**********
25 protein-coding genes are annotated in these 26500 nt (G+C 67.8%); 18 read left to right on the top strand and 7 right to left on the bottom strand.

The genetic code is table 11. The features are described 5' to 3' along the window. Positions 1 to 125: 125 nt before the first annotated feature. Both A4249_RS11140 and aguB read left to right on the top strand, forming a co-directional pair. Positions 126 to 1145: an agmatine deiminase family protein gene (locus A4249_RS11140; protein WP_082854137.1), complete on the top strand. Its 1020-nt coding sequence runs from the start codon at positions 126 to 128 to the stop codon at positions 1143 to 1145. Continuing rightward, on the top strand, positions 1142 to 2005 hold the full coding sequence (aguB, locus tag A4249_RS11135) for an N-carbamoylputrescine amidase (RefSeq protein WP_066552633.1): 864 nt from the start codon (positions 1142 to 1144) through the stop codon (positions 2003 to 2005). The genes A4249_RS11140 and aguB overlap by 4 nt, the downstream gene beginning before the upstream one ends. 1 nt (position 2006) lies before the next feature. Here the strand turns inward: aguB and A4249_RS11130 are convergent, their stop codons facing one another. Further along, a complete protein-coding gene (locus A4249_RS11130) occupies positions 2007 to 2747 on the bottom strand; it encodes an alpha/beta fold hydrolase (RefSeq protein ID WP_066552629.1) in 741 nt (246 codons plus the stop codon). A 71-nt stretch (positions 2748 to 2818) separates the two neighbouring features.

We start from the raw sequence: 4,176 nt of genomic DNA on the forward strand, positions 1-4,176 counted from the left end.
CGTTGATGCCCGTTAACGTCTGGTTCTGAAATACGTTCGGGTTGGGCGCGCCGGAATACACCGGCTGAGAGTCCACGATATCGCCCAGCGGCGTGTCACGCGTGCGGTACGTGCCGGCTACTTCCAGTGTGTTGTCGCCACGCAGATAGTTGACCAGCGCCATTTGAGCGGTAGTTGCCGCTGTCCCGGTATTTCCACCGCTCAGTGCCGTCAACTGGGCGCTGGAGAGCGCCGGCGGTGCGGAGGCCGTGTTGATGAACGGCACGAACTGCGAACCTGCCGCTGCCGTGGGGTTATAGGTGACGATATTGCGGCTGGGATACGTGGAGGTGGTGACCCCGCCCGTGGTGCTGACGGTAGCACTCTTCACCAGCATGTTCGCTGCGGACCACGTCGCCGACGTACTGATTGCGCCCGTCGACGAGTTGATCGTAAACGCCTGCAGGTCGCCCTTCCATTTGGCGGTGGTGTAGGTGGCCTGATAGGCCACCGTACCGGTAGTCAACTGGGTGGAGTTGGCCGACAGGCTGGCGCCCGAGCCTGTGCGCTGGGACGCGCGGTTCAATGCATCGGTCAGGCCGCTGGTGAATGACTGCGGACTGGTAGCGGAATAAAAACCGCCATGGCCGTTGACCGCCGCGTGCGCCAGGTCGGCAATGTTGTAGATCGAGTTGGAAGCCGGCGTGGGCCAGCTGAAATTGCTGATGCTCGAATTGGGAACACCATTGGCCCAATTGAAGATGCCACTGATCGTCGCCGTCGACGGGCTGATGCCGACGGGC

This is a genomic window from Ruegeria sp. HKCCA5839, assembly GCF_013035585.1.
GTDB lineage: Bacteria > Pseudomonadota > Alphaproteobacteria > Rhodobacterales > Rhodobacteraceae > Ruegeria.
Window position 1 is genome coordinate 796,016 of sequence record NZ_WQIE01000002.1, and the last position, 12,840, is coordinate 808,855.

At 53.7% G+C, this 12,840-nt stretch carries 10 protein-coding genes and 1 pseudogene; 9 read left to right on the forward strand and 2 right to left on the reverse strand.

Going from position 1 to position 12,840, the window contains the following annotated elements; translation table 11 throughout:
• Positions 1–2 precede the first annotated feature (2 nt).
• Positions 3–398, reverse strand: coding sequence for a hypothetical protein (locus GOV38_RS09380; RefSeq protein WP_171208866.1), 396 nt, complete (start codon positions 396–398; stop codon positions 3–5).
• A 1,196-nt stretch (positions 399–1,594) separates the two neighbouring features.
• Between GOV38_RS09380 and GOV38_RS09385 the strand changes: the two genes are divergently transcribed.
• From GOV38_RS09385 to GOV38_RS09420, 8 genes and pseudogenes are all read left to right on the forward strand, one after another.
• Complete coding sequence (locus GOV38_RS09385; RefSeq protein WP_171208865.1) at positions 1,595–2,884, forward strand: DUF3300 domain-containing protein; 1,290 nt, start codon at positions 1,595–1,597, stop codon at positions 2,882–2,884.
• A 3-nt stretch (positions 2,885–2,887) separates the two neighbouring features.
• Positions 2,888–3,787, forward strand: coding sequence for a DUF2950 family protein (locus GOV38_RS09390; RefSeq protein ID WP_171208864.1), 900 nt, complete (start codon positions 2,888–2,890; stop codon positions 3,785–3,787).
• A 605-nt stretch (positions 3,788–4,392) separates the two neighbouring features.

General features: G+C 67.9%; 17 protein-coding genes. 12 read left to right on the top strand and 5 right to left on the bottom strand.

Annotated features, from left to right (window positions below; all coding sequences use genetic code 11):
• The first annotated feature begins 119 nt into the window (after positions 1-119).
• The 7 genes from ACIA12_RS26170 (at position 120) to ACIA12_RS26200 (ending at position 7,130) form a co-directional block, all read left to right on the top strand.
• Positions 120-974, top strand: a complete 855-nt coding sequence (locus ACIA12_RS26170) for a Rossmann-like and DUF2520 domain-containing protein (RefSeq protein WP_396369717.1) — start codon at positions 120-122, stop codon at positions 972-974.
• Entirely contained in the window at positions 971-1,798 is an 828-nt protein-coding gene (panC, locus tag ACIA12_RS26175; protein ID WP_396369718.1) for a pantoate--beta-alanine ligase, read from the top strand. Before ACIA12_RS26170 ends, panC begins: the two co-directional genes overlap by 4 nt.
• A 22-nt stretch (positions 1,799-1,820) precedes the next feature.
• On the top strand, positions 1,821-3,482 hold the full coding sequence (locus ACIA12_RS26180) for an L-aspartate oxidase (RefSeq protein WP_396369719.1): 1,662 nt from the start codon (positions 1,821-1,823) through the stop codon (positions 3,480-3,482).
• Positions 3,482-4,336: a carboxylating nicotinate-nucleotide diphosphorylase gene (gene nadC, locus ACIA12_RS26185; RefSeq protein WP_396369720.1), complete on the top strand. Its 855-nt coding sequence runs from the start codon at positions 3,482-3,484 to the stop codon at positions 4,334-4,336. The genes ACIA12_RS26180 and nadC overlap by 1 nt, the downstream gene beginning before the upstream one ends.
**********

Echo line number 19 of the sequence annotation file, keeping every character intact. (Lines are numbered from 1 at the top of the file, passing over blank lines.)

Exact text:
General features: G+C 67.9%; 17 protein-coding genes. 12 read left to right on the top strand and 5 right to left on the bottom strand.